Can You Recover Compensation for Car Accident Injuries in WV if You are Partly at Fault?
WV Car Accident Attorney discusses comparative negligence law and auto accidents. Yes, in West Virginia, if you’re injured in an accident that was partly your fault, you may still have a personal injury claim. However, if you are 50% or more at fault you probably don’t. West Virginia has adopted the modified comparative negligence doctrine. Bradley v. Appalachian Power Co., 163 W. Va. 332, 256 S.E.2d 879 (1979). Under this doctrine, a claimant’s action is barred if his or her negligence equals or exceeds the combined negligence of all the other parties involved in the accident. If the claimant is less than 50% at fault, his or her recovery is reduced in proportion to his or her degree of negligence.
For example, consider the auto accident hypothetical below:
Suppose you are driving down the road five miles over the speed limit and suddenly another car swerves into your lane and hits your car. You then file suit and and your case goes to trial. The jury finds that you were 10% at fault and the other driver was 90% percent at fault. The jury also finds that your damages are $100,000. Under the modified comparative negligence approach, you would recover $90,000 (90% of your damages), which is proportionate to the other drivers fault.
If the jury had decided that you were 50% or greater at fault, you would have recovered nothing, and, in fact, the other driver would have likely had a personal injury claim against you. On the other hand, if the jury had decided you were 49% at fault and the other driver was 51% at fault you would have recovered $51,000 and the other driver would have recovered nothing.
Is the modified comparative negligence doctrine the best approach?
Although it’s easy to see how West Virginia’s modified comparative negligence approach can be problematic when it’s a close call as to who is at fault, other approaches are even more problematic and can result in harsh, unfair results. For example, the draconian contributory negligence rule states that if you are at fault to any degree (even 1%) then you cannot recover in court. The pure comparative negligence approach can also be problematic because it allows an injured person to recover so long as he or she is less than 100% at fault. Thus, most parties involved in a car accident could be a plaintiff. For example, in the above scenario, even though you were only 10% at fault, if West Virginia followed the pure comparative negligence approach, the driver who swerved into your lane could potentially sue you and recover 10% of his damages.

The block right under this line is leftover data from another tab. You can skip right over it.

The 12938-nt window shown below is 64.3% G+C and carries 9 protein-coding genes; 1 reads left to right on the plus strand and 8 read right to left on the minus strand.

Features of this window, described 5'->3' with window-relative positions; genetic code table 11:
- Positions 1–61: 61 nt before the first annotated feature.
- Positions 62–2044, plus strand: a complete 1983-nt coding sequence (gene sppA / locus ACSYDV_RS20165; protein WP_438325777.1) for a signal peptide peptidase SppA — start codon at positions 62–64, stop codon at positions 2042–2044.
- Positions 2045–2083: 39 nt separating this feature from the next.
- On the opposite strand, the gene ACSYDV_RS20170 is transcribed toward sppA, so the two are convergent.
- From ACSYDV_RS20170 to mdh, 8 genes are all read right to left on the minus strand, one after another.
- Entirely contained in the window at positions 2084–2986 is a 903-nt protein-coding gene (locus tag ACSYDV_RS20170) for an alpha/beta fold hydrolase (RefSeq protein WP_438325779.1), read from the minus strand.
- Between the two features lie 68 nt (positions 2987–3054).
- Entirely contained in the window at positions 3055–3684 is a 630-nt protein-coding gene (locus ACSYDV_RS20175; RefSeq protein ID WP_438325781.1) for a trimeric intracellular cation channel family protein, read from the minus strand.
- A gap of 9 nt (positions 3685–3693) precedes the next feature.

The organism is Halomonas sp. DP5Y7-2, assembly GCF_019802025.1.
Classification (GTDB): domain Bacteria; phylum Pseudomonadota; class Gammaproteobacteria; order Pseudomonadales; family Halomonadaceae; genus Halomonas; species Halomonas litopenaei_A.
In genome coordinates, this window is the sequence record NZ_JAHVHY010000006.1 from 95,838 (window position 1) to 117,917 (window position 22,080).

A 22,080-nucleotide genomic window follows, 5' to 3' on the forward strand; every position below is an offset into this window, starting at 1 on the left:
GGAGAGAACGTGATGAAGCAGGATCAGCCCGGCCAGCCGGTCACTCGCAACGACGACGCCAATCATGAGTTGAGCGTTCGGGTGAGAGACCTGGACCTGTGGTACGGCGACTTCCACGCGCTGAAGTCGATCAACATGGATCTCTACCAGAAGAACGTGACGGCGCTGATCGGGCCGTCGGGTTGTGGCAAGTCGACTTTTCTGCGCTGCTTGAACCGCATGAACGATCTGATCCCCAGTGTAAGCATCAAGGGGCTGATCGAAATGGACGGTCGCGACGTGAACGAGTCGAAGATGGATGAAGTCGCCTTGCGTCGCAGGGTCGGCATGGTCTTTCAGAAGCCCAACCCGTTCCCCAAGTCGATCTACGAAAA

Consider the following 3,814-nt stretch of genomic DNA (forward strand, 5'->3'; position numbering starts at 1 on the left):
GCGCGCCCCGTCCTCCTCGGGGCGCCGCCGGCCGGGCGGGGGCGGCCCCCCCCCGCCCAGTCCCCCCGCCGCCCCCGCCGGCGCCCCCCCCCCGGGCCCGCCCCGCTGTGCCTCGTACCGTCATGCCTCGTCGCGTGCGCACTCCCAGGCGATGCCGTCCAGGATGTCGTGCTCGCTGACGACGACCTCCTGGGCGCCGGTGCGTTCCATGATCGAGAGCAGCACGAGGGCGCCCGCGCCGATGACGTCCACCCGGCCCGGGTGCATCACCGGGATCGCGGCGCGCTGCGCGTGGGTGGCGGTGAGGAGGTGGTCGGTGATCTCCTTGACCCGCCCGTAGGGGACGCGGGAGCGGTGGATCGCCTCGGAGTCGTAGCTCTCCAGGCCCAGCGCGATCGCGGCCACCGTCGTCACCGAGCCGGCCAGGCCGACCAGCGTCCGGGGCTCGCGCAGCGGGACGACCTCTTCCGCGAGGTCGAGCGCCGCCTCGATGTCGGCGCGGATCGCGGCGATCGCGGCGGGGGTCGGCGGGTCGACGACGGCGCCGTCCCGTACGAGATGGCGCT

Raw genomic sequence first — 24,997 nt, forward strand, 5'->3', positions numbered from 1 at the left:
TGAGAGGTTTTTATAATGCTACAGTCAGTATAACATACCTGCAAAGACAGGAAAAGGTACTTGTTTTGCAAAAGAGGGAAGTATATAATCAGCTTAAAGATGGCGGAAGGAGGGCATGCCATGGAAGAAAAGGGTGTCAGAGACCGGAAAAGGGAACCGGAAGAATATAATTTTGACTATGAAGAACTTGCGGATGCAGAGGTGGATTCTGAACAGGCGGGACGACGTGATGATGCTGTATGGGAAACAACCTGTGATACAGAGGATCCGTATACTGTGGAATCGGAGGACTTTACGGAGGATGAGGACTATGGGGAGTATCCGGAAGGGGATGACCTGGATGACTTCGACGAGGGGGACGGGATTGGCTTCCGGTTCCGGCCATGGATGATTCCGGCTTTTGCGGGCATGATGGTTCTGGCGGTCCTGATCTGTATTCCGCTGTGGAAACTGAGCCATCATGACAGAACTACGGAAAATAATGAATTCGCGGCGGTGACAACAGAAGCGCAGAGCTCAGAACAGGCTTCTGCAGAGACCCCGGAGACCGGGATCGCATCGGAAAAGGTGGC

There are a number of other issues that could affect your claim and how a West Virginia court will apply the modified comparative negligence doctrine. For example, proximate cause is still a requirement to recover damages, and comparative negligence is not an available defense in intentional tort cases. Thus, it’s advisable to consult with an experienced West Virginia personal injury lawyer to evaluate your case. Your comments and opinions about the different approaches mentioned above are appreciated.